This is so common among teens these days. If you’re white, you may not be too familiar with the reality and the background of the anti-light skin movement. Light-skinned black males have been made the primary targets of jokes that imply that they are immasculine. Immasculine is a slang term that describes something associated with women and not with men. Being a Seer, I tried to figure out where this sudden bitterness was coming from. Unsurprisingly, I remembered a time when women only found light-skinned guys attractive. The likes of Boris Kodjoe, Michael Ealy and Nollywood’s Van Vicker, excluding those like the Taye Diggs, Omar Epps and Chris Tucker. Suddenly the wheel turned and it seems the darker-skinned male’s popularity rose. The reason for this, and I can only speculate, goes deeper than simple preference. Some young women like to be the pleasant complement in the relationship. A “cute” couple is one where the one is darker than the other and the beauty of the relationship seems to come from the honour and “prestige” of being chosen by a lighter skinned person. I have often heard people say, “We can’t both be dark or both light,” and I don’t know about you but this smells like some deep personal issues to me.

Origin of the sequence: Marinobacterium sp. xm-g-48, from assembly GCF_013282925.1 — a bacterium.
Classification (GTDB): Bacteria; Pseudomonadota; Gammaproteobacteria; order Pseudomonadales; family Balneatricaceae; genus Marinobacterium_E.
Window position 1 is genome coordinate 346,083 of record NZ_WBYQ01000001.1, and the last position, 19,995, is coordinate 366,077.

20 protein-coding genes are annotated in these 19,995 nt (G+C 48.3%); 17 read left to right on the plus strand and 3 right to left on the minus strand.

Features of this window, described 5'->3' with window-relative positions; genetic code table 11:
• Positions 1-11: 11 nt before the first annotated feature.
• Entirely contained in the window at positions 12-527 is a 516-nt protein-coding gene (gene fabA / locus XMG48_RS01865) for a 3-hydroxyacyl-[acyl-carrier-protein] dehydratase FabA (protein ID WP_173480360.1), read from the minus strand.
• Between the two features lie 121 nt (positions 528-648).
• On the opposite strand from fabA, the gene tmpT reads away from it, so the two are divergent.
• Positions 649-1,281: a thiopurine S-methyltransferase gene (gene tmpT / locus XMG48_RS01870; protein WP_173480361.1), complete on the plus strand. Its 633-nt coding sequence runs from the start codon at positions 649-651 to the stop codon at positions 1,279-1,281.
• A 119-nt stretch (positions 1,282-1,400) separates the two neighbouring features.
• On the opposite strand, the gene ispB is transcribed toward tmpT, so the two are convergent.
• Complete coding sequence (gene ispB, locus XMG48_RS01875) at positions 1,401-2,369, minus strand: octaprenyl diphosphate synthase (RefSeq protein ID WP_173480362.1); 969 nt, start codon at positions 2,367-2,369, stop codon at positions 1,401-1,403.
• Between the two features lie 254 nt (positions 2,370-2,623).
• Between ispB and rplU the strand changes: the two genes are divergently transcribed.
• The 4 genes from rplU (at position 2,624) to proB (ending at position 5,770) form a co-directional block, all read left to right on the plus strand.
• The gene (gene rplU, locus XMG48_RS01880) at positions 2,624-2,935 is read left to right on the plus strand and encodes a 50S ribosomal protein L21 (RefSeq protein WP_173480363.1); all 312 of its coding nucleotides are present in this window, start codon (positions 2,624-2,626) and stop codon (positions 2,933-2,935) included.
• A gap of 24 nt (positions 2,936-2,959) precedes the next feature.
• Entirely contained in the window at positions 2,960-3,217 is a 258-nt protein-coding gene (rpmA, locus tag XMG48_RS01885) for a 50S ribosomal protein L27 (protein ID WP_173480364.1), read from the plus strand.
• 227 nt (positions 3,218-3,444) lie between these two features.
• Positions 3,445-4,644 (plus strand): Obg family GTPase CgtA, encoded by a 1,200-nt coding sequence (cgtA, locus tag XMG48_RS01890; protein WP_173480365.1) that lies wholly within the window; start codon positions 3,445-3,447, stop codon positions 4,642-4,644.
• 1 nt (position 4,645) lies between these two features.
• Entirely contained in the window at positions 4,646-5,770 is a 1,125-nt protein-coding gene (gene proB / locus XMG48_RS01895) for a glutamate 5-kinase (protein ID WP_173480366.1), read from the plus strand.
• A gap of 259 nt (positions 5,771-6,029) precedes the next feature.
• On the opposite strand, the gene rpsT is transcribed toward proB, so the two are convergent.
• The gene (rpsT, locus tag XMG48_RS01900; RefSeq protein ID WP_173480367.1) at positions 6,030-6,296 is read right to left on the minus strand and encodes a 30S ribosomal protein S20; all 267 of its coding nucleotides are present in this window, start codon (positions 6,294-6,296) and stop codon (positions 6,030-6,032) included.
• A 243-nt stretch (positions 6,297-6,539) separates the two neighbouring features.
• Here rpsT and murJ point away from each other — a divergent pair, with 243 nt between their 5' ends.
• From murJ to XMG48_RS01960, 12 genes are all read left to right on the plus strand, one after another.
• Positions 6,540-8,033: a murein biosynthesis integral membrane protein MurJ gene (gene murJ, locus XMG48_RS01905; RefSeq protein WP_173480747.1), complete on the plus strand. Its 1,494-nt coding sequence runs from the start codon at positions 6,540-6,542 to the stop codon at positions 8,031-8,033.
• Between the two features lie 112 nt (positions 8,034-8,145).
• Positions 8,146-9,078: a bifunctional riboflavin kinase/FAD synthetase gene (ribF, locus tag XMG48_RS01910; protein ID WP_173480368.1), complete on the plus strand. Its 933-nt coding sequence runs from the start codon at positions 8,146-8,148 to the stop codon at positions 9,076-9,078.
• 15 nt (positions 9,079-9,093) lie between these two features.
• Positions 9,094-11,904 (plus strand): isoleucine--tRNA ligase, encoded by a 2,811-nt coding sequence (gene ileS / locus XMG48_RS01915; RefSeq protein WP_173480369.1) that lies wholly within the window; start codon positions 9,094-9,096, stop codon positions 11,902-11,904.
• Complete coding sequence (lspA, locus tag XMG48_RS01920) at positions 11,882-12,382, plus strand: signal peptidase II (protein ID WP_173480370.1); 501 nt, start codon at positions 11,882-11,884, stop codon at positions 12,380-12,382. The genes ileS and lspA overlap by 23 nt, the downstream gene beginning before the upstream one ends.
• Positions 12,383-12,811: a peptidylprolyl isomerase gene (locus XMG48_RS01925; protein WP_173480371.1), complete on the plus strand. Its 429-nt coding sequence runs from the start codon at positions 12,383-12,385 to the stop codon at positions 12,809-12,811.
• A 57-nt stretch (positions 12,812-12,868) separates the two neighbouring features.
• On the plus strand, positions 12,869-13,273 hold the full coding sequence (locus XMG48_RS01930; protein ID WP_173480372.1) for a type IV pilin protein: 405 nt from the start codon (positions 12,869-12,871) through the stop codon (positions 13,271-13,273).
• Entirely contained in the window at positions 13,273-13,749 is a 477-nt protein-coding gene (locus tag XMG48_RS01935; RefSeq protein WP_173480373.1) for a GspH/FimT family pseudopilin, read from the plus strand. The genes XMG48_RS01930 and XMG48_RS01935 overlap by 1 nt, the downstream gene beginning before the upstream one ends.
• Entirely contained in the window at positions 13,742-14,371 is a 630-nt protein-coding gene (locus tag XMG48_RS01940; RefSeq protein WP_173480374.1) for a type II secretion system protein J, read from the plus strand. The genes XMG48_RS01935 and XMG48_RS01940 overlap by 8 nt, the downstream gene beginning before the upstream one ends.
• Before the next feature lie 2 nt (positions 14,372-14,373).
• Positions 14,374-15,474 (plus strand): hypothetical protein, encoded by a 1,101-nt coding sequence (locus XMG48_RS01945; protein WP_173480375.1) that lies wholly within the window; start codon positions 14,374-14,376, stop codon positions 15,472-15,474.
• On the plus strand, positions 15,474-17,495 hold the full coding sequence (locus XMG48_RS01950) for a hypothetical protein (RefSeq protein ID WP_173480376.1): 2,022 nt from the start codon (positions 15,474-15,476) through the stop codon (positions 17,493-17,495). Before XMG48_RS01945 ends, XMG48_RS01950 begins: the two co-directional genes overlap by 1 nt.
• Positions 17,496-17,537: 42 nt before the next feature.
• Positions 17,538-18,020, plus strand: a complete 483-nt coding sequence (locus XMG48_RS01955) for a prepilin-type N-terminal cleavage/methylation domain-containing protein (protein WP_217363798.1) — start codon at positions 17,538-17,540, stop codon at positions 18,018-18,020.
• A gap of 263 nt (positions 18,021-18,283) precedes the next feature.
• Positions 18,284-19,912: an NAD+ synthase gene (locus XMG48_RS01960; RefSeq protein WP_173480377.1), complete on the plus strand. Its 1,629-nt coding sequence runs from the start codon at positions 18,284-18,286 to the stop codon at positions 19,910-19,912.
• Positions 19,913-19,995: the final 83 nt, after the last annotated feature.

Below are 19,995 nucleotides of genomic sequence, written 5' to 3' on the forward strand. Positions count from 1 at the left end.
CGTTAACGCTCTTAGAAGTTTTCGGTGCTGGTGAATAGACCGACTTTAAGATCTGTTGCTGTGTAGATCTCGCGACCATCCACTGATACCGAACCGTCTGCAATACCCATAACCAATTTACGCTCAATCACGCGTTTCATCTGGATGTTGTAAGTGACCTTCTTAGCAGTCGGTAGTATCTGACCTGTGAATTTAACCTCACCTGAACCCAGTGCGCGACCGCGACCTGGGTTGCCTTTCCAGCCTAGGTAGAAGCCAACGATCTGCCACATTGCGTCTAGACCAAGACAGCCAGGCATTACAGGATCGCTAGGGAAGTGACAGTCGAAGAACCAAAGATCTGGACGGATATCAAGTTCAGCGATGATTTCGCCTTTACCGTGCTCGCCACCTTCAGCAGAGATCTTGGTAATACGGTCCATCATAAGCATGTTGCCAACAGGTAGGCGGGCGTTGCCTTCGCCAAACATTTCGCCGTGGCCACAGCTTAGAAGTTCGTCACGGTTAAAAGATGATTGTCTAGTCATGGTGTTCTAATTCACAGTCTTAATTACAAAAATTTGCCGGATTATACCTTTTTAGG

#3 No delete it, I look so dark!
Once again, the black girl struggle continues. We are so obsessed with light skin that we don’t even realise the kind of messed up things we say. In the viewing of an Instagram picture, the school yearbook or in a random circle of friends huddled around a cell phone, at some point I guarantee you’ll hear, “Oh my gosh, who’s that dark person there”. Every time I hear that I look the person sternly in the eye and ask, “What’s wrong with being dark?” The response is often a sheepish silence and averting of the eyes, but unimpressed with the picture nevertheless. In instances where the person responds, “Nothing, it’s just that I’m not dark, so it looks ugly,” I am not even going to spell out what’s wrong with that statement alone.


5 thoughts on “Three messed up things black girls say

  1. A writer from the East

    You see, people of color have been internalising the usual societal norms set by the white man a long time ago, and even today I find it appaling that there are skin lightening creams, treatments etc etc for darker skins in Asia and African people.